New charities on the block

The Register of Charities has changed a lot over the last few years, particularly changes from the Charities Act 2006 in regard to which charities that are eligible for registration. It’s particularly pertinent when looking at articles like this – where accountant Chris Harris himself says:

“We’ve seen universities come onto the register in recent years. We’ve also seen the creation of large new charities that were previously government bodies. We don’t know how that might affect the total.”

So, what are the big changes to the register over the last years, and what impact have they had? I’ve concentrated on the top 100 charities (by income) that were registered in the last five years, and picked out some of the key groups:


As Chris mentions, this is the biggest group. It’s split into two main areas: Welsh universities, and colleges of Oxford and Cambridge universities, though there are also some English registered universities like the private University of Buckingham.

I found six Welsh universities in the top 100, all with incomes over £30 million. The biggest by far is Cardiff University – it’s latest income is £425 million, making it one of the ten biggest charities in England and Wales. Its income alone could account for a fifth of the total increase between 2011 and 2012 financial years.

For those of you with a dog in this particular boat race, you might be pleased or disappointed to know that Cambridge comes out on top in financial terms in the battle of Oxbridge. Each Oxford and Cambridge College is registered separately (I’ve started a spreadsheet for them) and by far the biggest is Trinity College Cambridge, with a latest income of £60m. In all, 13 Oxbridge colleges make the top 100 new charities in the last five years.


A second major change is religious organisations, some of which again could register for the first time. The biggest of these is the Church Commissioners for England – one of the largest bodies in the Church of England. With income of £148m and assets of over £5 billion it’s a big addition to the register.

Other religious bodies have also registered for the first time; the Methodist Church and the Congregation of the Sisters of Nazareth Generalate (more commonly called the Sisters of Nazareth) are two examples.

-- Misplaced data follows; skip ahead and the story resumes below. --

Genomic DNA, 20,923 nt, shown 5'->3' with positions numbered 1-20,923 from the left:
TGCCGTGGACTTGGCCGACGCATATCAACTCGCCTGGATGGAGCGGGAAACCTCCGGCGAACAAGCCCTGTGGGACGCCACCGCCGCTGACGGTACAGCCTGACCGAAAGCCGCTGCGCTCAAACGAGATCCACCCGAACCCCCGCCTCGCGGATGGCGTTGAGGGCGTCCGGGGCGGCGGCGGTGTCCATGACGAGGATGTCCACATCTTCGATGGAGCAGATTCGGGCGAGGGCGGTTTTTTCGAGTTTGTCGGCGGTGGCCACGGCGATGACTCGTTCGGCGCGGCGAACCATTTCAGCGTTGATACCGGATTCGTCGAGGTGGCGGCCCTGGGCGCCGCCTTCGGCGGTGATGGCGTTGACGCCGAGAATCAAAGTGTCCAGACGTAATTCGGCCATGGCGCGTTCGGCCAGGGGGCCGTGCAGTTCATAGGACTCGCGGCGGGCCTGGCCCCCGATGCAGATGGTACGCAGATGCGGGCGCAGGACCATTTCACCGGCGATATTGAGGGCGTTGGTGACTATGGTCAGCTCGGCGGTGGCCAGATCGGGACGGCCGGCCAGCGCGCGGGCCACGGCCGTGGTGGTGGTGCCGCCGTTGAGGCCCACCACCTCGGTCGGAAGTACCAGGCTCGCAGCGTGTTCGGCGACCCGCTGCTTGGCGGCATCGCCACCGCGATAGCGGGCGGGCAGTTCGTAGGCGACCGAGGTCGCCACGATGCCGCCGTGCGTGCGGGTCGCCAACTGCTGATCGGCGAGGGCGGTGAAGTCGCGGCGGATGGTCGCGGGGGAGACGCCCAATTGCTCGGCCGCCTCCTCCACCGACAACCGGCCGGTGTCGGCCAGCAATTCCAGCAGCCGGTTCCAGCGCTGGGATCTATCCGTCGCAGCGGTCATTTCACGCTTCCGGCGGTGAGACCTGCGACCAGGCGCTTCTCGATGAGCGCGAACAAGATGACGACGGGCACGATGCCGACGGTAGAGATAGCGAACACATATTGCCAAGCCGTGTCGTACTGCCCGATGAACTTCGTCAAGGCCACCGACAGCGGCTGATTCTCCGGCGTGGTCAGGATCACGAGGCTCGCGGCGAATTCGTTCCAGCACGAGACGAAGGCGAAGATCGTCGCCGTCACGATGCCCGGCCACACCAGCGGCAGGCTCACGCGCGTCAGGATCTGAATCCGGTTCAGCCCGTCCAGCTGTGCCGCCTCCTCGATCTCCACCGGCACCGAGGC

Independent Schools and Academies

While many independent schools have been on the register for a while, there were always two notable exceptions. The newly registered “Kynge’s College of Our Ladye of Eton Besyde Windesore” (more commonly know as Eton College – spelling is obviously not a strong point of their curriculum) and “The Warden and Scholars of St Mary College of Winchester” (Winchester College) fill in those gaps.

Many academies also registered as charities in the last five years, with the biggest registrations coming from organisations which run groups of academies (eg the Academies Enterprise Trust). The curious thing about these charities is that they are now all no longer on the register – while the decision initially was that these organisations should be registered charities, this was later rethought by the DfE and they were removed from the register (though they remain charities in law).


These big groups cover nearly half of the big 100 new charities over the last five years, but there are others. A notable grouping is charities that have formed as the result of mergers (Age UK being the biggest example) or a reregistration of an existing charity (the biggest being the MS Society).

Housing is another category – sometimes housing organisations like Arms Length Management Organisations register as charities – the biggest recent one is Bolton at Home.

One notable omission from the list are new government bodies or quangos. There are some organisations connected to the government – the British Museum Trust – but nothing on the scale of existing organisations like the British Council or the Arts Council.

In the spirit of open data, I’ve put all the data I used for this blog online (and as a CSV file). All the data used is from the Charity Commission register of charities, and is used under the Open Government Licence. You can also find my list of Oxford and Cambridge colleges registered as charities here – please update it if you know any of the missing ones.

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David Kane was formerly NCVO’s Senior Research Officer. He discusses open data and emerging trends in the voluntary and community sector and wider civil society.

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